Cara McClure

Cara McClure is the Founder of Faith & Works.


She has served as Alabama's state coordinator for Black Voters Matter where she facilitated programs and strategic coalitions in order to increase voter engagement. 


Her work has led her to advocate for policies to expand poll access, expand early voting, resist voter ID laws, and restore voting rights to individuals for many years. 


Under an intersectional lens, she promotes policies that intersect with race, gender, economic and other aspects of equity, and motivates residents of Alabama to collaborate and organize for growth and change.

Cara was born and raised in Birmingham, AL. Early on she was exposed to ideas related to marketing, recruitment, and professional development while working for her family’s cleaning service. She later became successful in network marketing after building a team of more than 2000 entrepreneurs across the United States and Canada. Later, after unfortunately spending time as a homeless mother following a marital separation, Cara turned personal hardship into opportunity when she created an apartment locating service to help individuals and families find their ideal homes. Her experience with homelessness and eviction caused her to become more

determined to change careers to work that would instigate change

for others.

Following the George Zimmerman verdict in the Trayvon Martin  murder trial, Cara co-founded the Birmingham Chapter of Black Lives Matter, which was nestled within the Black Lives Matter Global Network, founded by Patrisse Cullors, Alicia Garza, and Opal Tometti. As the chapter grew, Cara participated in a national Department of Justice-sponsored pilot to build trust between police and marginalized community members as well as spearheaded a local action on Mother’s Day to Bail Black Mothers from jail and reunite families. She also helped to organize political actions, including a recent action following the police shooting of Emantic Bradford, a young black man who was at the mall on Black Friday in November 2018.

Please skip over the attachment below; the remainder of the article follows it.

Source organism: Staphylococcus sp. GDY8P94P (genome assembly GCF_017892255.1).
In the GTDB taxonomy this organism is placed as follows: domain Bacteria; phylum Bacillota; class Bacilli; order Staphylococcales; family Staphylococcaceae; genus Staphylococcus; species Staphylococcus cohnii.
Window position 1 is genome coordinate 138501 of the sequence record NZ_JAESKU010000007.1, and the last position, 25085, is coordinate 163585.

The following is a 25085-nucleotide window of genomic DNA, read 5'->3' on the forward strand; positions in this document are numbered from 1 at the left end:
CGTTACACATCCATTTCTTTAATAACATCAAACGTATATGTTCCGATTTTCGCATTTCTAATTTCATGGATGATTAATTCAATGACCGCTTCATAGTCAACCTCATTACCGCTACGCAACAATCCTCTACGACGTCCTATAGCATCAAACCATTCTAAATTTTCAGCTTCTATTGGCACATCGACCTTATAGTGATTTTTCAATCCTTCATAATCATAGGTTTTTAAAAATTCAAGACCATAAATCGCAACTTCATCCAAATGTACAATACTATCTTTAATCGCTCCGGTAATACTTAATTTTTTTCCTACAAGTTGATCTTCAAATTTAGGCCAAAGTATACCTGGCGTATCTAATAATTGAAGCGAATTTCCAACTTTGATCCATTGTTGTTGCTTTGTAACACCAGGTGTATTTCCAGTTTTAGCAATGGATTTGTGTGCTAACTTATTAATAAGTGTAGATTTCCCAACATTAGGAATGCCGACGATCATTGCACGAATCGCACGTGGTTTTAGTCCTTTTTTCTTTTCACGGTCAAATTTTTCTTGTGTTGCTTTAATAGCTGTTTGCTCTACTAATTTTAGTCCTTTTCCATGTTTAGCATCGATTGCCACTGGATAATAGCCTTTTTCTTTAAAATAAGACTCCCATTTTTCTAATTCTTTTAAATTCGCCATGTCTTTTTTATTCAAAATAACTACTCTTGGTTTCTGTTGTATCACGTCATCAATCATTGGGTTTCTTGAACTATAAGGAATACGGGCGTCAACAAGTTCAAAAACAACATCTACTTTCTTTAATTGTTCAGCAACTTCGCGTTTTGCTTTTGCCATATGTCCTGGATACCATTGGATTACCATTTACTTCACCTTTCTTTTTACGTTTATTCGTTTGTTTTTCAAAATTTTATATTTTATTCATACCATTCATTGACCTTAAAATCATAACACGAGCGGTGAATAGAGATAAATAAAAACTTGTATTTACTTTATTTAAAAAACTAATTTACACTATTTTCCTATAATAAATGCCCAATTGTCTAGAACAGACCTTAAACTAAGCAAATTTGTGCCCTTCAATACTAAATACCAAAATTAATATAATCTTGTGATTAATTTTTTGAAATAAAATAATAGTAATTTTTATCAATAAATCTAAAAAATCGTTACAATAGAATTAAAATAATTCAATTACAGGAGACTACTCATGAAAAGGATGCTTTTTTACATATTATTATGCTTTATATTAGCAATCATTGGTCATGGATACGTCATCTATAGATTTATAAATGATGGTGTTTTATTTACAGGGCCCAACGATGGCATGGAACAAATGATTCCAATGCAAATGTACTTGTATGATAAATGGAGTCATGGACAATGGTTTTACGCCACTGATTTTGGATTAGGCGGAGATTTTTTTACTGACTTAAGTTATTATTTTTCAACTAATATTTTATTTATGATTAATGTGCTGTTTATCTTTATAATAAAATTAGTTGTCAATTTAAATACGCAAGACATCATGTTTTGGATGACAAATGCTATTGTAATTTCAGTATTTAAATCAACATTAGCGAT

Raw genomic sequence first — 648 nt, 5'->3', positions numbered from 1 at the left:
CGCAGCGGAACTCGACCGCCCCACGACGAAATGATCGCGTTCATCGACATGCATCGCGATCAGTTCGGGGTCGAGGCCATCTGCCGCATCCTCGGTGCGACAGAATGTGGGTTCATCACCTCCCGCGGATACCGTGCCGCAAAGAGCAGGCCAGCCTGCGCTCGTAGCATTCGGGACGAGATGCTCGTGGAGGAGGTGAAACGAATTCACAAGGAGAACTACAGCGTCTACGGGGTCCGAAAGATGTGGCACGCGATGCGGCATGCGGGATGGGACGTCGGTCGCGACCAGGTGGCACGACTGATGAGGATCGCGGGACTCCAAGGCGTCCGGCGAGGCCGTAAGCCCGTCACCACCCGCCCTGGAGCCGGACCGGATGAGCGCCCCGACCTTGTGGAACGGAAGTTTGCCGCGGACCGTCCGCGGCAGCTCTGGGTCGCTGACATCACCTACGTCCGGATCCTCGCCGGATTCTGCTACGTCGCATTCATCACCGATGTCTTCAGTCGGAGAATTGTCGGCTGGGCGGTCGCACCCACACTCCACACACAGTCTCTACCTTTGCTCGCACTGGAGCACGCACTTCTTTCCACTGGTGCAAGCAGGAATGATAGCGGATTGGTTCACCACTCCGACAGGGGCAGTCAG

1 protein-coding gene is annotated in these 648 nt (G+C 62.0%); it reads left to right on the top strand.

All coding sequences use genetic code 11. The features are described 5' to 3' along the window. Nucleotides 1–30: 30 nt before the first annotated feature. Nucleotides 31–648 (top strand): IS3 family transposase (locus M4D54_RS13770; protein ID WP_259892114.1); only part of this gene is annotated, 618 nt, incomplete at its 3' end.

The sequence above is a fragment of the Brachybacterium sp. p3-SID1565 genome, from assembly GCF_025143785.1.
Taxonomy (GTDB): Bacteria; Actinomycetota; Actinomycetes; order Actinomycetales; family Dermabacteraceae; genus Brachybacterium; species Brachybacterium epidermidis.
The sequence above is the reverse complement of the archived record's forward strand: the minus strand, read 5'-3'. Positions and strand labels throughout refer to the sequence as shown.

While organizing for several years, Cara assisted and collaborated with many movements in Alabama such as Fight for $15, Alabama’s fight to end predatory lending, Greater Birmingham Ministries, Stand as One, Faith in Action, Shut Down Etowah/Alabama’s Immigrant Rights movement, NAACP Alabama, Alabama Arise, SONG Alabama, etc. During this time, she discovered that there was an important need to strengthen political and electoral power.

Cara worked on Bernie Sanders 2016 presidential campaign and assisted locally with voter engagement and political education. In 2016 she obtained a job driving across the state providing transportation to poor and elderly to their doctors’ appointments sometimes over 50 plus miles away from their homes, giving her a chance to hear stories about the way poor black people were subject to significant bills that kept them in poverty. Cara decided to run as

the Democratic Party candidate for Public Service Commission Place 1, a role that would significantly change the lives of lower-income Alabamians by influencing the ways that utilities are priced and administered in the state.

Because of the historic number of black women running for office Cara made the Essence Chisholm List, was featured on Brooke Baldwins American Woman and Glamour Magazine. She scored Endorsements from Black to the Future, Working Families Party, MoveOn and many more. She believes that by running for office, she expanded local folks understanding of the public service commission, and its ability to address issues that trickle down to communities of color.

Despite not winning her first election, Cara is continuing to develop her skills with community organizing, marketing, campaigning, planning, as she works for and with statewide and national organizations committed to improving voting rights and electoral power in the south. She hopes to expand her base and learn from other people across the country working hard to do the same in their communities.